Queen Elizabeth I

One of England's most-famous monarchs, Queen Elizabeth I (1533-1603) rebuilt England’s standing in the world.

Elizabeth I came to the throne on the death of her half-sister, Mary I, on 17 November 1558. At this time England was a small European nation on the periphery of world power. England's only overseas territory, Calais, had been lost by Mary in 1558 and the New World had been divided up between Spain and Portugal by the Pope (1493). By the end of Elizabeth's reign, England had become a force to contend with and the seeds of Empire had been sown.

Turning the tide of England’s standing in the world

The England that Elizabeth inherited was on the verge of bankruptcy. The country was at war with itself and others, and had little international standing.

Elizabeth's immediate challenge was to reassure her subjects and re-establish the credibility of the Tudor monarchy at home and abroad. She needed to build a strong and loyal base through domestic security and prosperity. This involved reinstating the Reformation, building a Church of England that was neither Catholic nor extreme Protestant, and reinvigorating the nations economy.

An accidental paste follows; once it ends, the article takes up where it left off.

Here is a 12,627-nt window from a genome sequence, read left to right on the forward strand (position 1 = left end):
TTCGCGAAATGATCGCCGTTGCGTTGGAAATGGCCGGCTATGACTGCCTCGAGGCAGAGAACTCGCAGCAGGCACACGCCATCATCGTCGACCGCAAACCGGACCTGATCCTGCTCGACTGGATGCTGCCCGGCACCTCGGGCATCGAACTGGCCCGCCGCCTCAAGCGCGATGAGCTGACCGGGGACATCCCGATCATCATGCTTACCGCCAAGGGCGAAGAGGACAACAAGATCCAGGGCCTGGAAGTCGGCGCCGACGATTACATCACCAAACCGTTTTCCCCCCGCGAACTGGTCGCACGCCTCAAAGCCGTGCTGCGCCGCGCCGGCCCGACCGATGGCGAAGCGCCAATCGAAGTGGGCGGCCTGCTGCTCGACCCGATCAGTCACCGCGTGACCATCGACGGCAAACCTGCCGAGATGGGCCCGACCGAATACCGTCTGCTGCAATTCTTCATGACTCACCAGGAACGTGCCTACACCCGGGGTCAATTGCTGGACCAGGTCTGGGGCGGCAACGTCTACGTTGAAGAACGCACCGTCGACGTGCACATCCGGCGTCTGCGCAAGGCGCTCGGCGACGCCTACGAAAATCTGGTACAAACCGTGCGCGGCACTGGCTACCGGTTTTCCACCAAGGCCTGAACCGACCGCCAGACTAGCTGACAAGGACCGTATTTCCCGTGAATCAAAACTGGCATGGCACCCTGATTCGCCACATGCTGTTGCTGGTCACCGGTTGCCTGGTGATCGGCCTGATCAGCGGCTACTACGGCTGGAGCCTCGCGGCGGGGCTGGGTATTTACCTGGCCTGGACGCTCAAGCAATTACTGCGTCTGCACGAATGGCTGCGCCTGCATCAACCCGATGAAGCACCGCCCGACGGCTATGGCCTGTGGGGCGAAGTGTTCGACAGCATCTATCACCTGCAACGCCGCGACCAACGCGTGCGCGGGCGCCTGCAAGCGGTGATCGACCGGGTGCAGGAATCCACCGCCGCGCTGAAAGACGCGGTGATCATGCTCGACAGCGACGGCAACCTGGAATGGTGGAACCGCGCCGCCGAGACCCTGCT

When she died in 1603, England was a comparatively stable country, with an expanding economy, power on the international stage and on the verge of acquiring an empire. That she succeeded is attested to by the achievements listed on her tomb, religious settlement, maintenance of peace and re-coinage. The Elizabethan era is now referred to in history as a 'Golden Age'.

One of England’s most-respected rulers

Elizabeth reigned for 44 years, navigating her way through the murky waters of a nation divided by religious strife, surviving numerous threats to her power from within and to the nation's independence from without. She did not just survive but thrived and, in a man's world, became one of the most-celebrated and respected female rulers of all time.

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